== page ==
Saving rainwater

Page 2 of 3  
On Mon, 16 Feb 2009 00:35:58 GMT, "brooklyn1"

I don't know when you were in Morocco and where -- the cities or the boonies -- Arab country or Berber?
I just came back from a two-week trip based around the Four Imperial Cities, plus some others. Long bus rides in between, broken by numerous interesting stops.
Sorry to disappoint you, but I never saw anyone relieve themselves in the streets. Although our tour stayed in pretty nice -- some very nice -- hotels, even the little curio shops or restaurants/coffee shops along the highways had clean restrooms, with soap and TP and all the usual amenities.
I speak French, so interacted with local people freely. Nobody stank from not bathing.
You certainly have a, shall we say, one-sided view of the country. Any more exact details to back up your contentions? Time? Place? Extent of contact?
Persephone
Add pictures here
✖
<% if( /^image/.test(type) ){ %>
<% } %>
<%-name%>
Add image file
Upload
On Feb 15, 9:52 pm, snipped-for-privacy@NoSpam.com wrote:

Did you spend any time in the Atlas Mountains? They are mid way on my Bucket List.
cheers
oz
Add pictures here
✖
<% if( /^image/.test(type) ){ %>
<% } %>
<%-name%>
Add image file
Upload
On Mon, 16 Feb 2009 11:11:54 -0800 (PST), MajorOz

Unfortunately, our tour only drove through the High Atlas, stopping en route at little shops/cafes. What vistas! What jagged peaks and steep valleys! Our excellent guide explained that the French put through the first road over the High Atlas, for political reasons -- to be able to control the tough, independent Berbers. Designed by French engineers, but built by local labor.
I would LOVE to go back with a car and a friend to wander around the mountains; see more scenery; have more contact with the Berbers. I have since done a lot of reading, notably "The Conquest of Morocco", which told about the endless battles between the Arabs and the Berbers, and between the French and everybody else, with the Germans and British trying to get in on the act.
Sigh - so many places...so little time...not to mention $$.
Persephone
Add pictures here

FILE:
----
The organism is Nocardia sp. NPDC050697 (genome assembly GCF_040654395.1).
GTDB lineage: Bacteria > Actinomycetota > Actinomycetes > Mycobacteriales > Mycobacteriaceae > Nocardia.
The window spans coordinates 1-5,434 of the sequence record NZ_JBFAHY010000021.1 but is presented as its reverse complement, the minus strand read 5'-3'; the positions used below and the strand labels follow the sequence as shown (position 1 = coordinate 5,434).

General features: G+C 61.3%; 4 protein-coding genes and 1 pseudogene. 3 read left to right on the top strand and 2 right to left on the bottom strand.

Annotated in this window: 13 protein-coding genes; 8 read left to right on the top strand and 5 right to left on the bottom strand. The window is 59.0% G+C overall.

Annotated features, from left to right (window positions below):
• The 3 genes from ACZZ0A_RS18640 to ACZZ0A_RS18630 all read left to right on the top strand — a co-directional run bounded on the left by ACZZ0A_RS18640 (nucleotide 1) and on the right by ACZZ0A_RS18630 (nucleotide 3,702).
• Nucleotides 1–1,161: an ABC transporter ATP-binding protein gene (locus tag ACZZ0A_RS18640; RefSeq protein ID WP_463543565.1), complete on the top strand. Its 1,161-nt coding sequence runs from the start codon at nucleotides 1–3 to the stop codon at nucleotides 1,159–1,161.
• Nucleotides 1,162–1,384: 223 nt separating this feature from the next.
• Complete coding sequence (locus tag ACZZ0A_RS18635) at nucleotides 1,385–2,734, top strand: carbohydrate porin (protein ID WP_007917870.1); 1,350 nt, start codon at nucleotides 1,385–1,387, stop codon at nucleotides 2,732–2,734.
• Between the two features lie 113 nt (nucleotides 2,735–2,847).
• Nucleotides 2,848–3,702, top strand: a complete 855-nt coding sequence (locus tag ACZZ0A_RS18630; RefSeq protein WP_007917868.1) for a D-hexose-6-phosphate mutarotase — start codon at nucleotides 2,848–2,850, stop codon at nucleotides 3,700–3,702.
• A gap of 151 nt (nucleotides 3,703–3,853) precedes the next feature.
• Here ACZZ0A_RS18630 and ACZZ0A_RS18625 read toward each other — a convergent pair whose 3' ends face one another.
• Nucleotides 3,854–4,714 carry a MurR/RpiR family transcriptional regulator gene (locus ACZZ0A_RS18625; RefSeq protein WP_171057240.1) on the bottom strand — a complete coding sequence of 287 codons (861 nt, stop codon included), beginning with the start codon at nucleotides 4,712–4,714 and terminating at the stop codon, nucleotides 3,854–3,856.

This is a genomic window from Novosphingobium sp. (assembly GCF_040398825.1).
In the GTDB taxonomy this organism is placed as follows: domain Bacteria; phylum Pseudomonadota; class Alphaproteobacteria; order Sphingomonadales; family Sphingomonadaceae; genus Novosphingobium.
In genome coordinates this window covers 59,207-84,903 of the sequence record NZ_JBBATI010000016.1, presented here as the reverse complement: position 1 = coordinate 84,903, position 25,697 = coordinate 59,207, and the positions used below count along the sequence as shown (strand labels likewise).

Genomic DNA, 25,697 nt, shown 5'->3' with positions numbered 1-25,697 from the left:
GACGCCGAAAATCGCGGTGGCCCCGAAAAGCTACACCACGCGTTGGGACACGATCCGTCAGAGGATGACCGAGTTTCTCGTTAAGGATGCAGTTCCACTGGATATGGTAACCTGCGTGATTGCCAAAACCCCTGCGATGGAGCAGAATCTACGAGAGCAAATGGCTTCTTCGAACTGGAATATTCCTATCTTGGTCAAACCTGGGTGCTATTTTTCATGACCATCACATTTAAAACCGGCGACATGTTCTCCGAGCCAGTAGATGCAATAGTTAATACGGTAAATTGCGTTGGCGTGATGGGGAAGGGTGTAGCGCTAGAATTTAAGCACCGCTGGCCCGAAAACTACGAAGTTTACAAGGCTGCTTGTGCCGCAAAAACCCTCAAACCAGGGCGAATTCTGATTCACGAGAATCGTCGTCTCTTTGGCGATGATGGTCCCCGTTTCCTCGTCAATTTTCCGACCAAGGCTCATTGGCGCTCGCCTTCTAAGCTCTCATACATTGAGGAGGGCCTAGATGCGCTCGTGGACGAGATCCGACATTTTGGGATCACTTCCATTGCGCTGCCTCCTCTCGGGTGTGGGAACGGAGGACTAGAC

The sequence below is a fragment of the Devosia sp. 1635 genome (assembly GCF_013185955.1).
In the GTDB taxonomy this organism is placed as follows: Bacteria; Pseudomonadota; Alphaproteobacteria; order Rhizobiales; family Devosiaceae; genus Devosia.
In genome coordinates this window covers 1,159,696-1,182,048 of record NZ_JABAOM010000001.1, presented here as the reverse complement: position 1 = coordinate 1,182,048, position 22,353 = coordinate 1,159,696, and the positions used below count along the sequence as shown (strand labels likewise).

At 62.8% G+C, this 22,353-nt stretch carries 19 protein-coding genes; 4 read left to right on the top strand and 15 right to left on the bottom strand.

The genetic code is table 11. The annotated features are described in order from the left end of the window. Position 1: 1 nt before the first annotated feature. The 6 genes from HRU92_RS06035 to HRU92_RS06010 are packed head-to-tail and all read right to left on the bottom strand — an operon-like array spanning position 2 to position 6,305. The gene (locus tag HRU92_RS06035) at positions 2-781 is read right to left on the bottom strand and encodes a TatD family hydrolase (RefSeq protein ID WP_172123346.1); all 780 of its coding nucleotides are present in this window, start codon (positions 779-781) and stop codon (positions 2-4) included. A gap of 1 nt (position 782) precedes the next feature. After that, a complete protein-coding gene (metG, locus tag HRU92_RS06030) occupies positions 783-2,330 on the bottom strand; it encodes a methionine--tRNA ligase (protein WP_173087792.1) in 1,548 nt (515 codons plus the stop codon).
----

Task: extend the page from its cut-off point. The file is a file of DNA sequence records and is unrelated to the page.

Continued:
✖
<% if( /^image/.test(type) ){ %>
<% } %>
<%-name%>
Add image file
Upload
brooklyn1 wrote:

I haven't been to Morocco but we do actual have indoor plumbing in Australia, at least since grandpa fell down the pit and grandma couldn't pull him out without getting the tractor.
But don't knock the thunder box, some people used to have two-holers or even more seats. It allows for converstion and somebody to hand you the catalogue the travelling salesman leaves when you cannot reach it. Did you know that was the reason that people prefered matt paper and glossy printed catalogues didn't really take off?
David
Add pictures here
✖
<% if( /^image/.test(type) ){ %>
<% } %>
<%-name%>
Add image file
Upload

Take off? TAKE OFF ???
Good one, David.
cheers
oz, remembering the stripes on the walls of the infrequent public restrooms in the USSR
Add pictures here
✖
<% if( /^image/.test(type) ){ %>
<% } %>
<%-name%>
Add image file
Upload
brooklyn1 wrote:

1000 gallons US is about 4000l. Say you have a modest vege garden, 20 square metres (22sq yards) which would provide quite a lot for a family, such a tank will allow you put on 25mm (an inch) once a week for 8 weeks which keeps your veges growing. Or you could water say 5 fruit trees for 16 weeks and keep them alive until it rains. In my original post where 1000 gallons was mentioned I actually said 1000 plus and suggested a ground tank (dam) might be better. Clearly the sums are different for each garden but this doesn't mean you can generalise and say it is fruitless or that it cannot be done.

Perfectly serious. Not every house in the world has mains water. I don't. You jumped at the "no hose bib" part and didn't notice the "connected to mains supply" part. This was not intended to trap you at all but does illustrate your thinking is a little narrow.

I am not talking about gardening in a desert but a place with erratic or seasonal rainfall where a water tank or dam may be a great help. In a desert I would give up on veges and fruit trees (as well as lawn) unless I had a source of water not rainfall dependent.

I am using "what if" to try to get you to think about situations that you haven't thought about. To suggest what I am describing is unreal or irrelevant only shows you are making unwarranted assumptions. You should stop being so parochial and not assume that the whole world is like your back yard. This is an international forum.
David
Add pictures here
✖
<% if( /^image/.test(type) ){ %>
<% } %>
<%-name%>
Add image file
Upload